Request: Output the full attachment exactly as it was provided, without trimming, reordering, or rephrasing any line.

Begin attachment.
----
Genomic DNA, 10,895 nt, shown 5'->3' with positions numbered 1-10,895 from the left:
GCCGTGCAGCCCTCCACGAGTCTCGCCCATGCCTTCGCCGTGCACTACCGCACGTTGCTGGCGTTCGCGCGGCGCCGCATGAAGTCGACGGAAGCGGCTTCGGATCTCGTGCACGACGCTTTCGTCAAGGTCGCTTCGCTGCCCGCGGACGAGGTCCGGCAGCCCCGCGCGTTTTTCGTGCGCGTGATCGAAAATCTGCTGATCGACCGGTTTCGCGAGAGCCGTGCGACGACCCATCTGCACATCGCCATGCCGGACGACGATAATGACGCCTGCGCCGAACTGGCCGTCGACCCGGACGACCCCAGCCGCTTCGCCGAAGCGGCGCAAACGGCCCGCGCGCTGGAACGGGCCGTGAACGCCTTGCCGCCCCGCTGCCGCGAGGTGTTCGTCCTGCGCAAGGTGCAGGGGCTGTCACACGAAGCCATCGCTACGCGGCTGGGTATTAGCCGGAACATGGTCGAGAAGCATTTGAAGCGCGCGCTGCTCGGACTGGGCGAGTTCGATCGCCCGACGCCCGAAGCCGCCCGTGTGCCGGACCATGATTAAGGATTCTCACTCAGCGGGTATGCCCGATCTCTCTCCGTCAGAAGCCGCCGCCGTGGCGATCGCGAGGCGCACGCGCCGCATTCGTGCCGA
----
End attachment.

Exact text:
Genomic DNA, 10,895 nt, shown 5'->3' with positions numbered 1-10,895 from the left:
GCCGTGCAGCCCTCCACGAGTCTCGCCCATGCCTTCGCCGTGCACTACCGCACGTTGCTGGCGTTCGCGCGGCGCCGCATGAAGTCGACGGAAGCGGCTTCGGATCTCGTGCACGACGCTTTCGTCAAGGTCGCTTCGCTGCCCGCGGACGAGGTCCGGCAGCCCCGCGCGTTTTTCGTGCGCGTGATCGAAAATCTGCTGATCGACCGGTTTCGCGAGAGCCGTGCGACGACCCATCTGCACATCGCCATGCCGGACGACGATAATGACGCCTGCGCCGAACTGGCCGTCGACCCGGACGACCCCAGCCGCTTCGCCGAAGCGGCGCAAACGGCCCGCGCGCTGGAACGGGCCGTGAACGCCTTGCCGCCCCGCTGCCGCGAGGTGTTCGTCCTGCGCAAGGTGCAGGGGCTGTCACACGAAGCCATCGCTACGCGGCTGGGTATTAGCCGGAACATGGTCGAGAAGCATTTGAAGCGCGCGCTGCTCGGACTGGGCGAGTTCGATCGCCCGACGCCCGAAGCCGCCCGTGTGCCGGACCATGATTAAGGATTCTCACTCAGCGGGTATGCCCGATCTCTCTCCGTCAGAAGCCGCCGCCGTGGCGATCGCGAGGCGCACGCGCCGCATTCGTGCCGA